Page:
…I’ve been holed up in bed with a cold. On Thursday I got soaked by Kyrill and now I’m suffering the consequences. Colds that keep you in bed give you a chance to reflect. Spinoza has been keeping me busy with determinism, so perhaps it had to be. Many of the phrases people often use in Amsterdam seem to owe their origins to Spinoza. “It’s all one.” “It had to happen.” Well is it and did it? The weather is one of the most complex systems we know. Lorenz was working as a meteorologist when he developed the mathematics of chaos. To the ancient Greeks it meant “the primal emptiness, space”. Chaos is derived from the Proto-Indo-European root “ghn” or “ghen” meaning “gape, be wide open” (compare “chasm”) and my mind leaps staight away to the “God of the gaps” of modern philosophy.
Some Polish friends had braved the storm and arrived in Amsterdam last night and so I’ve just had a delicious lunch of pierogi, homemade of course. Every time we get visitors from Poland they always bring delicious food with them. Just the thing to fill the gap. Chaos theory describes the behavior of nonlinear dynamical systems that under certain conditions exhibit a phenomenon known as chaos. A characteristic of chaotic systems, is sensitivity to initial conditions (sometimes called the butterfly effect). As a result of this sensitivity, the behavior of systems that exhibit chaos appears to be random, even though the system is deterministic in the sense that it is well defined and contains no random parameters. However, in contrast to the human notion of chaos, chaotic systems, with no central control, are able to create “order”, which is the pattern that humans recognize. Biological systems are well-known examples. So this week a self-organising weather system came and created chaos, and people’s lives were lost. This event was no mere abstraction. When the Lisbon earthquake happened in 1755 it destroyed the city and had a profound effect on the history of Portugal. It was widely discussed by European Enlightenment philosophers, and inspired major developments in theodicy and in the philosophy of the sublime. As the first earthquake studied scientifically for its effects over a large area, it signaled the birth of modern seismology. Geologists today estimate the earthquake approached magnitude 9 on the Richter scale. Whether the storm of the past week will have such profound philosophical implications is a moot point.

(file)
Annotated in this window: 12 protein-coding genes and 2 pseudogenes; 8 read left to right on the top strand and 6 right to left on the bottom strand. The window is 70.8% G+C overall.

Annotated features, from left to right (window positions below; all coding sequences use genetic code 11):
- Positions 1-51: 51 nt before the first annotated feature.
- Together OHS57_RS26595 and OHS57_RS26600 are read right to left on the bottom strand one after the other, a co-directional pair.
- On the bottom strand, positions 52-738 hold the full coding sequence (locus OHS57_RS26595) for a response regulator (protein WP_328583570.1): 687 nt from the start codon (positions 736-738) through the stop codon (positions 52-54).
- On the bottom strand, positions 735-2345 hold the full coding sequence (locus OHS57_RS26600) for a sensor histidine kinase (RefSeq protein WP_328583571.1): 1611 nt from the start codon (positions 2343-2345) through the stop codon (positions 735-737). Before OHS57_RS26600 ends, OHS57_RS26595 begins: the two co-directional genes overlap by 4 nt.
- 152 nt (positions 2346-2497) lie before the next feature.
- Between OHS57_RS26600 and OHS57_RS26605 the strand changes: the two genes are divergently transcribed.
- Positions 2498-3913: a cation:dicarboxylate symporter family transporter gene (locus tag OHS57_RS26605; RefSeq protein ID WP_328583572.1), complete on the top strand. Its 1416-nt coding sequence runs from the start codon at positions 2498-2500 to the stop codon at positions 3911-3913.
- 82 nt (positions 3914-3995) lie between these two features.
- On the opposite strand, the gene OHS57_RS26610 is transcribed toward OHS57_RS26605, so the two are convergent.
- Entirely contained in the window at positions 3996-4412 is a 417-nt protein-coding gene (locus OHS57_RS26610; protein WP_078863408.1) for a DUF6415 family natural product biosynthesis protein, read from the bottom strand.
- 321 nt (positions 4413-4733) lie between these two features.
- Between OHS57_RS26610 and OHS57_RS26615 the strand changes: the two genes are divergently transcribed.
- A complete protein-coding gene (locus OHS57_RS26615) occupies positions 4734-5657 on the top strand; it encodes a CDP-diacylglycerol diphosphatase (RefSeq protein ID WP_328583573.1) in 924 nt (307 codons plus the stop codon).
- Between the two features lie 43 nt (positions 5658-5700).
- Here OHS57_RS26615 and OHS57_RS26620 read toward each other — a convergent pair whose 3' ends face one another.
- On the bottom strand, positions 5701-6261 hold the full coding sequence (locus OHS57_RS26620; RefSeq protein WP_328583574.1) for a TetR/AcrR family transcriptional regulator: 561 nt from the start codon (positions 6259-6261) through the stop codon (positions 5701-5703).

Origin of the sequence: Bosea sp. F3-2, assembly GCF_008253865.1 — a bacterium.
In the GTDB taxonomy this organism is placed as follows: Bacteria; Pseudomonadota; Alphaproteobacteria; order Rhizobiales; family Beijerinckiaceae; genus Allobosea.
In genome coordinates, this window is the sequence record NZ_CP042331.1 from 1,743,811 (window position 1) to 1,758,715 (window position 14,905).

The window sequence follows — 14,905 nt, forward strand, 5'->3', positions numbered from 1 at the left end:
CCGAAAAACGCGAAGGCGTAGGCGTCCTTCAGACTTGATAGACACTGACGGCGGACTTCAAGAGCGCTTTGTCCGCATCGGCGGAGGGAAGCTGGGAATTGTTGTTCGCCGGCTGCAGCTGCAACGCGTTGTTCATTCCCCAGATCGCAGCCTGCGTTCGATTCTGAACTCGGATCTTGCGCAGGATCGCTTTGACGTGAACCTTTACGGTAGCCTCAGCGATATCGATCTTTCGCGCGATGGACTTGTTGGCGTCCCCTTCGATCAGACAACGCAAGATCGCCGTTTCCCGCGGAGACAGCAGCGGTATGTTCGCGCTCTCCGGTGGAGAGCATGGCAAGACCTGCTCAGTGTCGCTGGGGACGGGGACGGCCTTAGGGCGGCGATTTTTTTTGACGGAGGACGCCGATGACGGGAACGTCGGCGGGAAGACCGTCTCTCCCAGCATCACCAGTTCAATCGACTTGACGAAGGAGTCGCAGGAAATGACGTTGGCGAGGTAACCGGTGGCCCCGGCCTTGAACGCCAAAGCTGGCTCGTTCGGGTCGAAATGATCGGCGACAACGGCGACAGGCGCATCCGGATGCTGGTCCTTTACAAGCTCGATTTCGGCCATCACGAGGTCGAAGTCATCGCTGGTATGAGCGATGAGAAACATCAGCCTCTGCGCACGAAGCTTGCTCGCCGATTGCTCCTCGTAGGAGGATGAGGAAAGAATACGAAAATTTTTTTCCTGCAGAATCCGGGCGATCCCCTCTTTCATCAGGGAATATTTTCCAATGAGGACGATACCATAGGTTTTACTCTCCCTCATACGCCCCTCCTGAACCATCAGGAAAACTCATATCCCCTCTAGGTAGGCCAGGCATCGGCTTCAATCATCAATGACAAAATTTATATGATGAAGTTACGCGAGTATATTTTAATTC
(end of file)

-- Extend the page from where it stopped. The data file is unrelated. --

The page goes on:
My own thoughts at the moment are on the nature of mind and while reading Antonia’s blog Flowerville I noticed her habit of referring to herself as “you” and realised I also say “you” to myself when I am thinking. Yet who am I talking to? Chaos? The Goddess? Or myself? So I have at least two selves, the thinker who says you and the whoever it is I’m adressing internally. A case of split or multiple personality? I’ve noticed while observing acute schizophrenics that they are capable of maintaining multiple roles in a dialogue. Perhaps a metaphor for our dialogue with nature.